The reason for that is that the
United States owns and operates
at least 90 per cent of the nuclear
power of the Western Alliance. It
is, therefore, quite impossible,
whatever the appearances, for any
other member of the alliance to
be an independent nuclear power.
Not because we are any better
than anyone else, but because of
the fact of our preponderant nu-
clear power, none of our Allies
dares make alone the ultimate de-

cision of whether nuclear power is
or is not to be used.
Heaven knows, I do not want to
see nuclear power used anywhere,
for example, in the Far East. But
the hard facts are the hard facts.
Neither Paris nor London could
veto an American decision to use
nuclear power. By the same token,
neither Paris nor London could
compel us to fight a nuclear war
if we decided against it.
Within the Western Alliance
there can be no other truly in-
dependent nuclear powers as there
are no nuclear powers equal to the
United States.
THE TRUE and honest reply to
the German feeling about nuclear
status is to expose to them the
unreality of the apparent status of
their European neighbors. The
Germans should cease to be jeal-
ous of the ladies down the street,
for their jewels are made of paste.
Once the realities of nuclear status
are understood, the door is open
to very wide and far-reaching ar-
rangements in "nuclear sharing,
more accurately in nuclear con-
sultation.
(c) 1965, The Washington Post Co.

REP. JACK FAXON (D-Detroit) said last
night that he felt his subconmittee's
hearings yesterday on the University's
use ,obkits tuition and residence hall fee
income had "established a rapport with
the University's administration."
Even if that is true, that's about k all
they did.
This result was not necessarily sur-
prising. The hearings called together
three groups-legislators, administrators
and students-who historically have had
great difficulties in communicating with
one another. Discussions between any
two of the groups would have tended to
provide a great deal of meaningless dis-
cussion; discussions between all three in
the sane day all but assured it.
The' legislators' questions were almost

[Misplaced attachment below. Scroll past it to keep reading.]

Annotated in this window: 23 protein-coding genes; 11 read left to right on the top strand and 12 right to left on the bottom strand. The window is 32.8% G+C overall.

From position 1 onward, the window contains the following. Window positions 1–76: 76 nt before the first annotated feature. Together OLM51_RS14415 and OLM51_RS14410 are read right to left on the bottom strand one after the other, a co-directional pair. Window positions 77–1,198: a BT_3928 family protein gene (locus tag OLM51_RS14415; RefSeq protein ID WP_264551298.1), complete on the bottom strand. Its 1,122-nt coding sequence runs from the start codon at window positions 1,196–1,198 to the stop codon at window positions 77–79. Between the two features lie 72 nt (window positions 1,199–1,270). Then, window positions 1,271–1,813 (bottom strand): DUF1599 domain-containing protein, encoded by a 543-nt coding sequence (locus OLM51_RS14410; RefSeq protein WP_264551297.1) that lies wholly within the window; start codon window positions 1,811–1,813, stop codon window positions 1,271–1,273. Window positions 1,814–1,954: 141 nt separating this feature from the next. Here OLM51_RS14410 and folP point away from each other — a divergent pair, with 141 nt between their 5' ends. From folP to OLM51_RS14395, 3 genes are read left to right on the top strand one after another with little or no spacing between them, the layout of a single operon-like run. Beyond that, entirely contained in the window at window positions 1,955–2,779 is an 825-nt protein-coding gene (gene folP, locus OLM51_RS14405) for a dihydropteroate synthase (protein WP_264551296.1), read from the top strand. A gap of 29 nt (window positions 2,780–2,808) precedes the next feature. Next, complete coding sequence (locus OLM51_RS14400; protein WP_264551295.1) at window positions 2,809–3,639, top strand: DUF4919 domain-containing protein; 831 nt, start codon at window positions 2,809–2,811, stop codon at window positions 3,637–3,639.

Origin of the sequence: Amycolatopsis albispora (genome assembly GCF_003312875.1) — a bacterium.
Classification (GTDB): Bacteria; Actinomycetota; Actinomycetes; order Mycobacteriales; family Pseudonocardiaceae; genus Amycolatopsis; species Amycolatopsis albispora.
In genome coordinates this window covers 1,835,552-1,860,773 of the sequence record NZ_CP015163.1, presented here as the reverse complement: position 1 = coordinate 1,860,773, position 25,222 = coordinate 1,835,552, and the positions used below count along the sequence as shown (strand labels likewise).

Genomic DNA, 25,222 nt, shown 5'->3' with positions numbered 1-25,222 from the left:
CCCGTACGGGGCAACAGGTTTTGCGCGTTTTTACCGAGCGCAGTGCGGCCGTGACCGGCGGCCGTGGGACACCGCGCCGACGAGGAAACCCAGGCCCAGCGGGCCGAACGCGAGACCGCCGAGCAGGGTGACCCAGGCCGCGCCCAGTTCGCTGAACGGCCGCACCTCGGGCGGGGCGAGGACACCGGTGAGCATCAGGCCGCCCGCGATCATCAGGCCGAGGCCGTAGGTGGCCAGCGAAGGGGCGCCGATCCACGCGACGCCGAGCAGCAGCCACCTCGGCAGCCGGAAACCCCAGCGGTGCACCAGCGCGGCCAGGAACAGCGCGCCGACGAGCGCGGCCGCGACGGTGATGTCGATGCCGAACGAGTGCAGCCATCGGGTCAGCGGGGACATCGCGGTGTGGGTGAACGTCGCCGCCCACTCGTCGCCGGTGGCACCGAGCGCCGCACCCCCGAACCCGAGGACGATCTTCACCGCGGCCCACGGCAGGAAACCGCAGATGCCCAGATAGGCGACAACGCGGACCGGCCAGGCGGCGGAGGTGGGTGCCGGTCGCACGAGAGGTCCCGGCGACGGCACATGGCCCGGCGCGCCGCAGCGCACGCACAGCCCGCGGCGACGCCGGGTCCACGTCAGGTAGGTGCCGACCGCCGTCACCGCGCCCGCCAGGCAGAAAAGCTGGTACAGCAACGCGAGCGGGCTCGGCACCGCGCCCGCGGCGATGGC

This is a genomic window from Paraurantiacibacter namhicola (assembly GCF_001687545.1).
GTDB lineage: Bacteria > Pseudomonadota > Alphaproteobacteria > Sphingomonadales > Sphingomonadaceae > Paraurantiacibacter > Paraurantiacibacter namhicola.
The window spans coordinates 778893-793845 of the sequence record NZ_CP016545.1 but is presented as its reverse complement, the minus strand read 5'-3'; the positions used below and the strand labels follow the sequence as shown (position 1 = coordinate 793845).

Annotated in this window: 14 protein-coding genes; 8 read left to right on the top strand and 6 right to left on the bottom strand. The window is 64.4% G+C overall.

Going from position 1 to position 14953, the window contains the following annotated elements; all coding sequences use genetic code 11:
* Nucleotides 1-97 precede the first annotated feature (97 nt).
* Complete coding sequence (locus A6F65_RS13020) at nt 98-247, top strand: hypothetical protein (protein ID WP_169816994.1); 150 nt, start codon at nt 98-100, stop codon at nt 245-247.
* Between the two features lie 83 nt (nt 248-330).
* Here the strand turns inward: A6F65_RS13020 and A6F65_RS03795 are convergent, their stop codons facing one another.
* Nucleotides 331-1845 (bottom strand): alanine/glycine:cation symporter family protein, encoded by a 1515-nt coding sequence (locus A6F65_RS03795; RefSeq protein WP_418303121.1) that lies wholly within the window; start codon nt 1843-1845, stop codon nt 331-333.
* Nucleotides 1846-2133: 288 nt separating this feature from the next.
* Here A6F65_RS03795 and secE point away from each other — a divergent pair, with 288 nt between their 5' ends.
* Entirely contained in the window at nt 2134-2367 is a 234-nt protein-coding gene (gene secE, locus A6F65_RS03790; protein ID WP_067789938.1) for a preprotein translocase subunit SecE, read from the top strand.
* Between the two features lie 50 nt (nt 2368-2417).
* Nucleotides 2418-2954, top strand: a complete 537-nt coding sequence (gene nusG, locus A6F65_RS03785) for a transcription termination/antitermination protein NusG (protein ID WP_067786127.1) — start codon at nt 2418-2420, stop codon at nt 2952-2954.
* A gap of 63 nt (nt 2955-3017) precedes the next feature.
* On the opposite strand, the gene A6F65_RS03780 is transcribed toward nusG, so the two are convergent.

uniformly sporadic and uncoordinated;
they evidently never realized that they
would get no meaningful answers with a
shotgun approach.
One hesitates 'to - characterize all the
comments of the administrators presept
as laving been unhelpful. Some, how-
ever, tended to be very meaningless,- or
purposefully vague on precisely the issues
the hearing should have concerned itself
with.
Compared with these two, the student
speakers were almost a relief. But sev-
eral of them appeared not to realize how
a problem should be presented most tact-
Fully to legislators.
" " But Students,
Performed Well
PROVIDENCE HAS FILED away, for
the time being, a question in the
heart of Jack Faxon (D-Detroit), who is
chairman of the Special Subcommittee
of the Wayns and Means Committee on
Higher Education..
The question Faxon wanted answered
in yesterday's acrobatic hearing was,
"Where did the money go which was gen-
erated from the_ tuition increase this
summer?"
The hearing was called to give state
representatives an opportunity to ask
questions on the University financial
statement released Monday, which re-
corded University revenue and expenses.,
University representatives were prepared
to answer questions on this subject, but
they were not prepared to offer an iso-
lated explanation of the tuition increase.'
The fault of this answer vacuum does
not entirely lie at the feet of Faxon, who
assumed that University representatives
would think along the lines which he
construed most important; nor does the
fault lie strictly with the University per-
sonnel, who viewed the hearing in a
broader, more generalized manner, relat-
ing to the cost of University housing
maintenance, dormitory food expenses,
the cost of attending the University for
the average student, et ad infinitum.
HE MOST INSPIRING moments of the
hearing were provided by students.
-Robert W. Goyer, Grad, of the Grad-
uate Student Housing Committee, crea-
tively and accurately lectured the legis-'
lators on high costs of living in Ann Ar-
bor, drawing his arguments from facts.
and graphs on room and board in resi-
dence halls, off-campus housing expens-
es, tuition, and incidental educational